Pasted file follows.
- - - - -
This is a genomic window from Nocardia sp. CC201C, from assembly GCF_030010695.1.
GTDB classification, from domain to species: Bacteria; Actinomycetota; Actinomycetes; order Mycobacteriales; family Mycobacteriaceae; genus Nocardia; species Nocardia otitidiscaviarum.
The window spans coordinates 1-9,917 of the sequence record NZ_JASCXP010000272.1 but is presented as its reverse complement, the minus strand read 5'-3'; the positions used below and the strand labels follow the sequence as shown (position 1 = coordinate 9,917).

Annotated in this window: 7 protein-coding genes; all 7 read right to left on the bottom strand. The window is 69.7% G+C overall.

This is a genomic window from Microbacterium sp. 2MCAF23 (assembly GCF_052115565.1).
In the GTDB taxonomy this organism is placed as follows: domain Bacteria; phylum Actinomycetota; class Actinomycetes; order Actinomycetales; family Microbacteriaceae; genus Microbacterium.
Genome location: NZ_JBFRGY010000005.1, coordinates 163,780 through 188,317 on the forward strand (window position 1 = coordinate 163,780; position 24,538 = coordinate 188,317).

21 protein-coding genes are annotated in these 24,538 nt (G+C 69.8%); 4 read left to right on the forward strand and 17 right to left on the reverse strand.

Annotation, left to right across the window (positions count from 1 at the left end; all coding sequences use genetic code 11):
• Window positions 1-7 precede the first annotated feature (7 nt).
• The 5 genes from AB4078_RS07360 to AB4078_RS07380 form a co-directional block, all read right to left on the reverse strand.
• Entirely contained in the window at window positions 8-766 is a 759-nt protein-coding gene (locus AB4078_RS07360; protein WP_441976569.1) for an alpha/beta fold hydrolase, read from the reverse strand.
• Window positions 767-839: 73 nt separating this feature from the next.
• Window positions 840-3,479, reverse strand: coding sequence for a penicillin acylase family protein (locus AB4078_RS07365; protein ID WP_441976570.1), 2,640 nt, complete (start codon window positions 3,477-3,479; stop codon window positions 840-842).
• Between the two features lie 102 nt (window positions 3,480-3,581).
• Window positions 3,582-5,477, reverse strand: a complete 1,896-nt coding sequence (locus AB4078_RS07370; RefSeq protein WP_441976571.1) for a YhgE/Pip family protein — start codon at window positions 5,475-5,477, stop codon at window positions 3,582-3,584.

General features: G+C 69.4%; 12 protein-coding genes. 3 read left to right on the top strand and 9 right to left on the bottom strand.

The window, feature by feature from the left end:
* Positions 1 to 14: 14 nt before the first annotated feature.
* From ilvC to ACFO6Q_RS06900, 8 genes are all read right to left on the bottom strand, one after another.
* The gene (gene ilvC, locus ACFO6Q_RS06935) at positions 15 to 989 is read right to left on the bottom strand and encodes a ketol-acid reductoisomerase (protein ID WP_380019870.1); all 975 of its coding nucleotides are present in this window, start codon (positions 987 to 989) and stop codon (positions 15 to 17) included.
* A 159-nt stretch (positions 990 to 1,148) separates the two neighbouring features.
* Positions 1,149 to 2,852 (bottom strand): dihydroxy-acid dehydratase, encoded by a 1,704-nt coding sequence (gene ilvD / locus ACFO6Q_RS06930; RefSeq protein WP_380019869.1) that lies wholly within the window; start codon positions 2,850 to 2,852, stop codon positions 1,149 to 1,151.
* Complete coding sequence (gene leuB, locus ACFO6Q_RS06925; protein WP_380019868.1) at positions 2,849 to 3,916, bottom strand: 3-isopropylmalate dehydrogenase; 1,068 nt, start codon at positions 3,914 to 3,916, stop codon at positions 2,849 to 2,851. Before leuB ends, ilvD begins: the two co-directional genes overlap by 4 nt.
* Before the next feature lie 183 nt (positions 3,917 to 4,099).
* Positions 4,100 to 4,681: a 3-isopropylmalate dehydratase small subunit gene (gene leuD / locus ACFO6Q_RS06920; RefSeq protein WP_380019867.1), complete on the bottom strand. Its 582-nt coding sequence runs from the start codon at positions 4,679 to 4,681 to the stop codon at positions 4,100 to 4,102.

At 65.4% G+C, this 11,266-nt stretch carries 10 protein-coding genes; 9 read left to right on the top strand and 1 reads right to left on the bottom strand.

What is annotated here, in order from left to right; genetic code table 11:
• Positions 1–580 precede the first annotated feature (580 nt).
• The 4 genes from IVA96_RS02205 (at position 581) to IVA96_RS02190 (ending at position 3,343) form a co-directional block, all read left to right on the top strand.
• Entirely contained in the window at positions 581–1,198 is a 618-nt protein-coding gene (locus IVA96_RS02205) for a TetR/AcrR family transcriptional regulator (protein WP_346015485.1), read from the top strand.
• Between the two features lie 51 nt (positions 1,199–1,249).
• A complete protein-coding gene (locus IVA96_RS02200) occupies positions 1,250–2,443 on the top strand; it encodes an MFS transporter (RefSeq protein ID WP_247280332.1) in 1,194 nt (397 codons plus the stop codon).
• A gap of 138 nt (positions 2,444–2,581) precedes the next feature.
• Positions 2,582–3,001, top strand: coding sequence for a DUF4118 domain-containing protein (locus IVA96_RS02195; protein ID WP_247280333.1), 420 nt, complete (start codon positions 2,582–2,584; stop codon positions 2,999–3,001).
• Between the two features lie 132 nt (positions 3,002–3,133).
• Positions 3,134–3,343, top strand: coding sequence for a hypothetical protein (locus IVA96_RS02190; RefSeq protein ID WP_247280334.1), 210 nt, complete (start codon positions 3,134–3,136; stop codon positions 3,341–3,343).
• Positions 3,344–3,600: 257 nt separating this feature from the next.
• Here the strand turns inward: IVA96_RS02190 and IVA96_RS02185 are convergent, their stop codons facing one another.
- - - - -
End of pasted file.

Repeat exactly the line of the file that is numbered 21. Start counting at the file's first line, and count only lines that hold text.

* The gene (gene ilvC, locus ACFO6Q_RS06935) at positions 15 to 989 is read right to left on the bottom strand and encodes a ketol-acid reductoisomerase (protein ID WP_380019870.1); all 975 of its coding nucleotides are present in this window, start codon (positions 987 to 989) and stop codon (positions 15 to 17) included.